Who knows what state will be next on our travel agenda. We welcome unlikelies like Alaska and Alabama. We would be thrilled to visit Wisconsin and Wyoming to say “we did.” Someday we’ll have them all, and this trip and the need for it will be just a matter of history.
History, hurry it up, will you?
We left the Silverlake neighborhood of Los Angeles in the afternoon, in the last hour of pink-sienna-magenta sky before twilight. I’d sampled amazing Italian olive oil at The Cheese Store of Silver Lake, taken a delightful turn through the ReForm School, and eaten the best gelato of my life (Market plum! Chocolate covered raisin! Salty chocolate!) at Pazzo Gelato.
We were sad to leave L.A., but I was even sadder that we were leaving for Fresno.
Fresno: n., The place that you struggled to leave physically many years ago, but still struggle to leave mentally. A place you don’t like to visit, because as soon as you’re back it seems like nothing ever got better at all.
You know what, though? I’m married in Fresno. And I have my family with me. So maybe there’s only one coffee shop (Thanks for the WiFi, guys!) downtown, only one or two gay bars (Glad to see you still bustling, Veni Vidi Vici.). Maybe it freezes at night and you can’t stand to be in the sun after 11 a.m. So what if the public transportation consists of your cousin’s tattered 10-speed and FART, the Fresno Area Rapid Transit?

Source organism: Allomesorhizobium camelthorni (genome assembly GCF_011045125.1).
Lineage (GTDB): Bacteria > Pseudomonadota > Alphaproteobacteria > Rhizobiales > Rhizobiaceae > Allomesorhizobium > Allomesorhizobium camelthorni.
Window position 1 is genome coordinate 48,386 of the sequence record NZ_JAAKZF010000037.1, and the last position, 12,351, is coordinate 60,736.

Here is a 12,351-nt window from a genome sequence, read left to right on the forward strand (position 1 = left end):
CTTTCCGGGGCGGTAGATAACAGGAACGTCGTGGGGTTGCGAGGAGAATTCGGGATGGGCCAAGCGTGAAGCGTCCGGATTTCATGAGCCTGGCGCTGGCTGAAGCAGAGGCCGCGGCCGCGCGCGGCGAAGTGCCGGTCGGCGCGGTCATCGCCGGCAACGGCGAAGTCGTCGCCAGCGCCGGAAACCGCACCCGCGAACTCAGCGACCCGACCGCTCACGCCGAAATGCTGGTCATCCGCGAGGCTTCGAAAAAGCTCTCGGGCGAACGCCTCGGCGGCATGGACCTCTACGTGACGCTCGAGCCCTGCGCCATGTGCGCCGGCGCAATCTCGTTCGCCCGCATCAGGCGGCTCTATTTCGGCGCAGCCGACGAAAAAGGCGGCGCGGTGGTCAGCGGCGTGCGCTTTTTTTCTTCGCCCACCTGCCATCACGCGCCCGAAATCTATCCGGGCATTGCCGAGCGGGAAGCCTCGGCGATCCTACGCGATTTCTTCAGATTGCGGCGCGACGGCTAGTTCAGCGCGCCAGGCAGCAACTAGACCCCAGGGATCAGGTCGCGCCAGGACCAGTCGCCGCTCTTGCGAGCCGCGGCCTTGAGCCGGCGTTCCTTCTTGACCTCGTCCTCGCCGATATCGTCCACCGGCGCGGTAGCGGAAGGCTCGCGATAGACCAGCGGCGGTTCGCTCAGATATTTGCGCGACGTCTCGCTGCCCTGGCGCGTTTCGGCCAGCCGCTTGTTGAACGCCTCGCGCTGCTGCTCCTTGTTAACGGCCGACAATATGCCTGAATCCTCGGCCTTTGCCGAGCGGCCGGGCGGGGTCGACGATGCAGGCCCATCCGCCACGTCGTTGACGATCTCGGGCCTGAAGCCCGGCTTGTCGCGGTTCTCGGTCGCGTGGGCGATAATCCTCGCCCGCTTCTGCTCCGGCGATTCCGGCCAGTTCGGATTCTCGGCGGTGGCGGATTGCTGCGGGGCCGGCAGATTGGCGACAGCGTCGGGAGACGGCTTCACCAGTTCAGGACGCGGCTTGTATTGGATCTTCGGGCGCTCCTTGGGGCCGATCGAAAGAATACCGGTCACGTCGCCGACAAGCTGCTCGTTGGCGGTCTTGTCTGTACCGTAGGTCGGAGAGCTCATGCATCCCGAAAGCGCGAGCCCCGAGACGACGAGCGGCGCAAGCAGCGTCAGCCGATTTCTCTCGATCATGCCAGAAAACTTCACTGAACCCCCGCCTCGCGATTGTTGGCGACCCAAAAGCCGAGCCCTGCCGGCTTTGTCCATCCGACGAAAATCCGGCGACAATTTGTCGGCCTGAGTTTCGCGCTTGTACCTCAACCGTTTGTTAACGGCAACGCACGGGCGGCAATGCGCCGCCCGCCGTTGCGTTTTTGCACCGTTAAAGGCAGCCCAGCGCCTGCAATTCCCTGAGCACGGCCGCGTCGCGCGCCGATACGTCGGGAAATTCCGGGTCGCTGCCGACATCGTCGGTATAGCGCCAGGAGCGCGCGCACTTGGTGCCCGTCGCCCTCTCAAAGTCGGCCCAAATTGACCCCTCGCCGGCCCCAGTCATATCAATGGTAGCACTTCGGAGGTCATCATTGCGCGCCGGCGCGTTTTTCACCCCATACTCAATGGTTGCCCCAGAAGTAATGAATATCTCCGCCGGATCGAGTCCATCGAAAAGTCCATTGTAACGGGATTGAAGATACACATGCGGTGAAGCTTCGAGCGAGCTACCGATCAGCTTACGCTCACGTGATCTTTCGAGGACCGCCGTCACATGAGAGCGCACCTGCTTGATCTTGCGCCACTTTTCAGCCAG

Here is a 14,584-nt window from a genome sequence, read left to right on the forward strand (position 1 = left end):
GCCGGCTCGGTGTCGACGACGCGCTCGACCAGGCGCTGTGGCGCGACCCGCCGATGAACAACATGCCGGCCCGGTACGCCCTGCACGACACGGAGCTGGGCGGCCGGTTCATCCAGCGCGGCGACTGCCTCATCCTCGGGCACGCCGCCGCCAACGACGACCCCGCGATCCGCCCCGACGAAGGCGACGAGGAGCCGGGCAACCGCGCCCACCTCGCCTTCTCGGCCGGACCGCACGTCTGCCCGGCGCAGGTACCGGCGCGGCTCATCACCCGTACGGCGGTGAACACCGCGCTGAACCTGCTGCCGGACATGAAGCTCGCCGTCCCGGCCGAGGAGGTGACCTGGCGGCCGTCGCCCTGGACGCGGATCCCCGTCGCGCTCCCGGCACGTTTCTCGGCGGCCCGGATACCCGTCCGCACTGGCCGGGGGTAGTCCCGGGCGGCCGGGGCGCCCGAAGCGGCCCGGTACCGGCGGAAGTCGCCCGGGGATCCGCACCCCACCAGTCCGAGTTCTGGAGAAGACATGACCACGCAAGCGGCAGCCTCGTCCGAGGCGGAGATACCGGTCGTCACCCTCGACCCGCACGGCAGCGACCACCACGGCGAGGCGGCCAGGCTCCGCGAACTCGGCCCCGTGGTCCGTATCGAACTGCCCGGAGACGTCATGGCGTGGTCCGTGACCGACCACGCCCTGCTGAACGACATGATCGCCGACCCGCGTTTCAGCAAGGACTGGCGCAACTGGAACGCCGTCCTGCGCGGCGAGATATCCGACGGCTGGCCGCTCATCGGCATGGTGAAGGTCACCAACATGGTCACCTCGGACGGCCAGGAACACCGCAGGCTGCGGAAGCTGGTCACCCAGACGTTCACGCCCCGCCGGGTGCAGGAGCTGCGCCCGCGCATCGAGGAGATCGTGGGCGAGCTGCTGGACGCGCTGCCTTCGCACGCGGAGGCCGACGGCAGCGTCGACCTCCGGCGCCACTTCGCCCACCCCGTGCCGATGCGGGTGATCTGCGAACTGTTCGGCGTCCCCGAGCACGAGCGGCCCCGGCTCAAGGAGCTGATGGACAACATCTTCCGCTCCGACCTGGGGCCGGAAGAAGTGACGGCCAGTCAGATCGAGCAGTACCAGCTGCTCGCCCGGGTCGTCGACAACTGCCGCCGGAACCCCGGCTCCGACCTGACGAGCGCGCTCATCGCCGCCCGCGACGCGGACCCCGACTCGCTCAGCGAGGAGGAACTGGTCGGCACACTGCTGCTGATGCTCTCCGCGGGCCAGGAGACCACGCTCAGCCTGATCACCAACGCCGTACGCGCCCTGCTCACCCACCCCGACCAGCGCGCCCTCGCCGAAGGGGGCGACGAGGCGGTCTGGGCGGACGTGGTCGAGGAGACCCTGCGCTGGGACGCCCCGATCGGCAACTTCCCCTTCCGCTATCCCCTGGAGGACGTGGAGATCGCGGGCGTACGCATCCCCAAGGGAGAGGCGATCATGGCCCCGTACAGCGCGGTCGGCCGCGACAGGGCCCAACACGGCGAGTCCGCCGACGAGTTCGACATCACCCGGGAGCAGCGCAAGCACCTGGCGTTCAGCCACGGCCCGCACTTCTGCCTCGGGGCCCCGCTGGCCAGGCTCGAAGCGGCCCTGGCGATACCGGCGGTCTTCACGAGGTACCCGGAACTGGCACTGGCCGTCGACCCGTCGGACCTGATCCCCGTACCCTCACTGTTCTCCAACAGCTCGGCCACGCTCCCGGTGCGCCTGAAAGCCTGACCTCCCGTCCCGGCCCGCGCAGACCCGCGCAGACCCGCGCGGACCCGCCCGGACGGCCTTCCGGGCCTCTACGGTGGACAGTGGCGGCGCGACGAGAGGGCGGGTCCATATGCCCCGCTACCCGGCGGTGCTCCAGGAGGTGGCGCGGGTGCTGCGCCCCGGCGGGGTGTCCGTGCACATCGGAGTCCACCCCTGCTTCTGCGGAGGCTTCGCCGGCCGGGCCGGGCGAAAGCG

After a less-than-perfect morning with my mother, who is an active Mormon, Ruby reached out to the local PFLAG chapter. They were empathetic, and invited Mom to a meeting, even offering to meet with her beforehand to talk. But ultimately it would be up to her to contact them, and only then would she be able to access the literature she desperately needs to begin to understand us. The likelihood that she would do so seemed, well, slim. So the search continued.
I can’t believe I’m writing this, but we found a group of Mormons for Marriage. As in our marriage.
I cried. At first, when Ruby said, “There must be Mormons out there that support their gay family members,” I didn’t even respond. I thought, Ya, like there must be a Protestant Pope. I’m sure he has a website, too. But lo and behold: “Mormons for Marriage supports marriage equality for all, and stands in respectful opposition to California Proposition 8.” There’s even The Feminist Mormon Housewives, and the Family Fellowship–a volunteer service organization, “a diverse collection of Mormon families engaged in the cause of strengthening families with homosexual members.”
Ruby wrote an e-mail to Mormons for Marriage, and a woman named Laura immediately wrote back. She attached four documents written by Mormons who are LGBT or support LGBT people. She copied another woman who she thought may know some people in Fresno. They even mentioned a book: No More Goodbyes: Circling the Wagons Around Our Gay Loved Ones.
Maybe Mom won’t read the book when we buy it for her. Maybe she will and even then still say things like, “I’m sad in my heart [about the fact that your aunts outed you to your grandmother], but your grandma and your aunts love you, no matter what choices you make.” Maybe my wife will still cry in the living room once Mom has left for work, feeling like she was that ill-advised “choice.”
But today, in sunny, oppressive Fresno where I once learned internalized homophobia, I found just a little hope for our family. Our whole family.